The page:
Risk
12/13/2012
12:43 PM
50%
50%

In-Q-Tel Invests In Secure Smartphone Technology

Tyfone specializes in hardware, software for improved security in mobile and cloud environments.

IW500: 15 Top Government Tech Innovators
IW500: 15 Top Government Tech Innovators
(click image for larger view and for slideshow)
In-Q-Tel, the investment company affiliated with U.S. intelligence agencies, has signed a technology development agreement with Tyfone, a company that specializes in secure identity and transaction capabilities for mobile phones.

Based in Portland, Ore., and with an office in Bangalore, India, Tyfone has 50 patents issued or pending in the areas of mobile wallet security, authentication, secure near-field communications and related solutions. Its customers include credit unions, which use the technology to enable mobile banking. Other applications include mobile loyalty programs, ID management and contactless payments on smartphones.

The vendor employs a combination of mobile-transaction software, microSD memory cards and near-field communications to enable secure transactions. Near-field communications allow for device-to-device file transfers. Tyfone's products include a mobile wallet called iCashe.

[ USAID launches a challenge to develop Web and mobile tech for better governance in Asia and Africa. Read about it at $45 Million Open Government Challenge Stresses Mobile Tech. ]

Jay Emmanuel, an In-Q-Tel technology VP, said Tyfone's technology could potentially be used to address "a wide range of complex government and commercial secure identity challenges."

In-Q-Tel seems especially interested in how Tyfone's technology might be used to secure identities and transactions in cloud computing environments. "Cloud services have created significant central points of vulnerability," In-Q-Tel said in a written statement on its partnership with Tyfone. Smartcard-enabled mobile devices can add a layer of secure access to cloud services and networks, In-Q-Tel added.

Tyfone's mobile software has processed over 7 million financial transactions, CEO Siva Narendra said in a statement on the deal. In-Q-Tel also made an investment in Tyfone for an undisclosed amount.

In-Q-Tel supports development of technologies on behalf of the CIA, Homeland Security and other federal agencies. The deal with Tyfone is the 18th tech agreement announced by In-Q-Tel this year.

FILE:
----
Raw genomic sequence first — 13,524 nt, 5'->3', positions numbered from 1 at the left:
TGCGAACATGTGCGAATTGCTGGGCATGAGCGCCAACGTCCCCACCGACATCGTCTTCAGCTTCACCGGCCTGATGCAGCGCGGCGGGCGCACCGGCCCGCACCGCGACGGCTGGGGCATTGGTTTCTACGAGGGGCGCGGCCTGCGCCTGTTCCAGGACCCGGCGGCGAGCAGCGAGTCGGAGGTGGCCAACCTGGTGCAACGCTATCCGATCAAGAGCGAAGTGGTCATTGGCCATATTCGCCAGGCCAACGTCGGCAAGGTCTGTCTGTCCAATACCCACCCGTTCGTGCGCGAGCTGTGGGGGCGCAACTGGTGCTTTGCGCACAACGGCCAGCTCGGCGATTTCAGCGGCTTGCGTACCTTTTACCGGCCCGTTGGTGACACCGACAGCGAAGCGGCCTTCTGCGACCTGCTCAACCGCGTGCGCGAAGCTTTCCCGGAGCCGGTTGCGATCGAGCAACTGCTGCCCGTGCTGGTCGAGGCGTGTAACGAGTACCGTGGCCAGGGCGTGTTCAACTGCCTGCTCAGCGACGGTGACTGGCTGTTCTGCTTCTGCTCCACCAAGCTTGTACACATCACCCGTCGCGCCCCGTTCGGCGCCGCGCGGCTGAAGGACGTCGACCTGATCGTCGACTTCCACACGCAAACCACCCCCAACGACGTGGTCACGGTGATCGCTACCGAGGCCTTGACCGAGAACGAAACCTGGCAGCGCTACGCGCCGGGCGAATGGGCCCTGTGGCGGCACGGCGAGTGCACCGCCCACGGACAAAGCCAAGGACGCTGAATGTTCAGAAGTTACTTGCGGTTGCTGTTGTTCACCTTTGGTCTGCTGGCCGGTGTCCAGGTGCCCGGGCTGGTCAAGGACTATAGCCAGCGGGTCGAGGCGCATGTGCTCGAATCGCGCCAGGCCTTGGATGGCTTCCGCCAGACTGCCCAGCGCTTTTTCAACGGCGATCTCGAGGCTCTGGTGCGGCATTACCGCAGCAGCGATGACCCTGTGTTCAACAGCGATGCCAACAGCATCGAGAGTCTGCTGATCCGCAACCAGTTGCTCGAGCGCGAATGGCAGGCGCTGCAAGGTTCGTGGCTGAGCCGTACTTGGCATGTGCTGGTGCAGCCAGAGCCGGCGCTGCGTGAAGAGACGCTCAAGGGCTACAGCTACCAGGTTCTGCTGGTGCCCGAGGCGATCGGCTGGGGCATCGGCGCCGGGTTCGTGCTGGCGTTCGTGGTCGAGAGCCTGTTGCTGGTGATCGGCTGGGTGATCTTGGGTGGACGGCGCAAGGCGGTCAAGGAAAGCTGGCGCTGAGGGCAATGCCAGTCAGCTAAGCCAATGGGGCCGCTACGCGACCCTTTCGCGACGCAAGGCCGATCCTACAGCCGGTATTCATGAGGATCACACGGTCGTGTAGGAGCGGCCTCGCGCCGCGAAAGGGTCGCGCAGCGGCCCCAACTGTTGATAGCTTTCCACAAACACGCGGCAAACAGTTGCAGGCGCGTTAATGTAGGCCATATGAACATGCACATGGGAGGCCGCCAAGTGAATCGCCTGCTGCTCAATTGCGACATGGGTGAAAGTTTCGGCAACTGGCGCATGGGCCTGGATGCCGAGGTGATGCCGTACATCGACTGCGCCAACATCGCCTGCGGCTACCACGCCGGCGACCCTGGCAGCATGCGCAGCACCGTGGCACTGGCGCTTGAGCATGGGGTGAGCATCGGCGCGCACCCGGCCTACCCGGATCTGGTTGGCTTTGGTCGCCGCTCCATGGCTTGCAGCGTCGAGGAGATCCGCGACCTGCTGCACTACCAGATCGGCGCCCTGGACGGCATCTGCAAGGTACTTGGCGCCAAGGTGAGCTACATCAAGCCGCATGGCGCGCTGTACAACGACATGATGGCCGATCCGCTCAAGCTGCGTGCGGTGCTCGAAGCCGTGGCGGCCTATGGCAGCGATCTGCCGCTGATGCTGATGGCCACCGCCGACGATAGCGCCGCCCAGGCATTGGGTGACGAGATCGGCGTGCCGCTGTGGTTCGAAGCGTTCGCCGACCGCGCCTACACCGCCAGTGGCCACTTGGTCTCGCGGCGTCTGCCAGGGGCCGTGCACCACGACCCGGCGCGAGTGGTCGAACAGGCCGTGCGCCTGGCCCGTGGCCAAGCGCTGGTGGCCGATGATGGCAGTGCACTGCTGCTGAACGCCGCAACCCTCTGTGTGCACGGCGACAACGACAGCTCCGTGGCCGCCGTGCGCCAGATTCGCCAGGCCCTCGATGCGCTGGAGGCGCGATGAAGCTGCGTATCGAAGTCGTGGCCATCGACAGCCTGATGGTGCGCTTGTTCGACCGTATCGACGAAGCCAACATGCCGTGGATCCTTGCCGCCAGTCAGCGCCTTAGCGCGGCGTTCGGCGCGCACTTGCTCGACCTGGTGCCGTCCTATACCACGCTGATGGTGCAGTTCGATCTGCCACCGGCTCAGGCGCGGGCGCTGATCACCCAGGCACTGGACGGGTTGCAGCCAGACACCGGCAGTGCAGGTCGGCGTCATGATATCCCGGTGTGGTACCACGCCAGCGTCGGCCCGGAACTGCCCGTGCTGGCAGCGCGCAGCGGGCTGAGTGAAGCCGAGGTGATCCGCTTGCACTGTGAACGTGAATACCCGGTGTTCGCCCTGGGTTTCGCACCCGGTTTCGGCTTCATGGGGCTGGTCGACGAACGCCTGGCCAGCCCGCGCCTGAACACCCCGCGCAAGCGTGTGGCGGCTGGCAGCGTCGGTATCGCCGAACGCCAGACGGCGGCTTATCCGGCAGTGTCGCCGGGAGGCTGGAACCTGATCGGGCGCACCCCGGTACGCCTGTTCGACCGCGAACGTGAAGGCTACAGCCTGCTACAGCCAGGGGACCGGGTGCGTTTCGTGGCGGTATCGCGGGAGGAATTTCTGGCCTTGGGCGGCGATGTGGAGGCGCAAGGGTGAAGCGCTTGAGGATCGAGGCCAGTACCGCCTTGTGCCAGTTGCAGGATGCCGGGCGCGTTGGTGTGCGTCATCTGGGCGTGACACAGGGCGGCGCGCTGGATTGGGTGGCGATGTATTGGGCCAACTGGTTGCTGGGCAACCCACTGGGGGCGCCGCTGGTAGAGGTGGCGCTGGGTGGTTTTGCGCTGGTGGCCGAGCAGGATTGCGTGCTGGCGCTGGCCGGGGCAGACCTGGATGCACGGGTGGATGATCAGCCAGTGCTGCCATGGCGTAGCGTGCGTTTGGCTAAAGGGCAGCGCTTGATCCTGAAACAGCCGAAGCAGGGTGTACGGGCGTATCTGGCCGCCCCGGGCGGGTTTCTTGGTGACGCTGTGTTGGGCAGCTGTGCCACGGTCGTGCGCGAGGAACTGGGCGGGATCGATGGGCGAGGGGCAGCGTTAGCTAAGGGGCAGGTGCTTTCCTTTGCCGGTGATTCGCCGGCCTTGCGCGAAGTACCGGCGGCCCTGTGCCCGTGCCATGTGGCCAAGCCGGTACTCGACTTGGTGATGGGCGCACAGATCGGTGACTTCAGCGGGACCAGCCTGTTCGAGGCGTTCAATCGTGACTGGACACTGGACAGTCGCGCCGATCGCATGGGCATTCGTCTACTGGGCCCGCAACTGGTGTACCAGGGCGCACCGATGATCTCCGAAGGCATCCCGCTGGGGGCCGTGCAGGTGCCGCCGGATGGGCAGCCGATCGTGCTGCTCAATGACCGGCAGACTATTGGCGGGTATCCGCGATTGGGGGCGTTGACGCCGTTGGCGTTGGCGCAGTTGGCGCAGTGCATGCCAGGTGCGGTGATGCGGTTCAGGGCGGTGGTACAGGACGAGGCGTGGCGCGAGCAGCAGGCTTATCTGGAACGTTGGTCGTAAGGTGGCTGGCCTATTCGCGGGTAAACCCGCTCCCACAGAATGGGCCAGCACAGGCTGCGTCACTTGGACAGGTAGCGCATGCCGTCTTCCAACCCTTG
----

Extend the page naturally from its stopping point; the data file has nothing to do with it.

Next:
Federal guidelines call for a move to virtualized environments, yet little funding exists to make that happen. Without a mandate, it may take decades to finish the job. Also in the new, all-digital Server Virtualization issue of InformationWeek Government IT Trends: Our survey shows no progress in using shared clouds within federal government, but there's growing interest in using commercial cloud services and running private clouds. (Free registration required.)

Comment  | 
Print  | 
More Insights
Register for Dark Reading Newsletters
White Papers
Cartoon
Current Issue
Dark Reading December Tech Digest
Experts weigh in on the pros and cons of end-user security training.
Flash Poll
Video
Slideshows
Twitter Feed
Dark Reading - Bug Report
Bug Report
Enterprise Vulnerabilities
From DHS/US-CERT's National Vulnerability Database
CVE-2014-3407
Published: 2014-11-27
The SSL VPN implementation in Cisco Adaptive Security Appliance (ASA) Software 9.3(.2) and earlier does not properly allocate memory blocks during HTTP packet handling, which allows remote attackers to cause a denial of service (memory consumption) via crafted packets, aka Bug ID CSCuq68888.

CVE-2014-4829
Published: 2014-11-27
Cross-site request forgery (CSRF) vulnerability in IBM Security QRadar SIEM and QRadar Risk Manager 7.1 before MR2 Patch 9 and 7.2 before 7.2.4 Patch 1, and QRadar Vulnerability Manager 7.2 before 7.2.4 Patch 1, allows remote attackers to hijack the authentication of arbitrary users for requests tha...

CVE-2014-4831
Published: 2014-11-27
IBM Security QRadar SIEM and QRadar Risk Manager 7.1 before MR2 Patch 9 and 7.2 before 7.2.4 Patch 1, and QRadar Vulnerability Manager 7.2 before 7.2.4 Patch 1, allow remote attackers to hijack sessions via unspecified vectors.

CVE-2014-4832
Published: 2014-11-27
IBM Security QRadar SIEM and QRadar Risk Manager 7.1 before MR2 Patch 9 and 7.2 before 7.2.4 Patch 1, and QRadar Vulnerability Manager 7.2 before 7.2.4 Patch 1, allow remote attackers to obtain sensitive cookie information by sniffing the network during an HTTP session.

CVE-2014-4883
Published: 2014-11-27
resolv.c in the DNS resolver in uIP, and dns.c in the DNS resolver in lwIP 1.4.1 and earlier, does not use random values for ID fields and source ports of DNS query packets, which makes it easier for man-in-the-middle attackers to conduct cache-poisoning attacks via spoofed reply packets.

Best of the Web
Dark Reading Radio
Archived Dark Reading Radio
Now that the holiday season is about to begin both online and in stores, will this be yet another season of nonstop gifting to cybercriminals?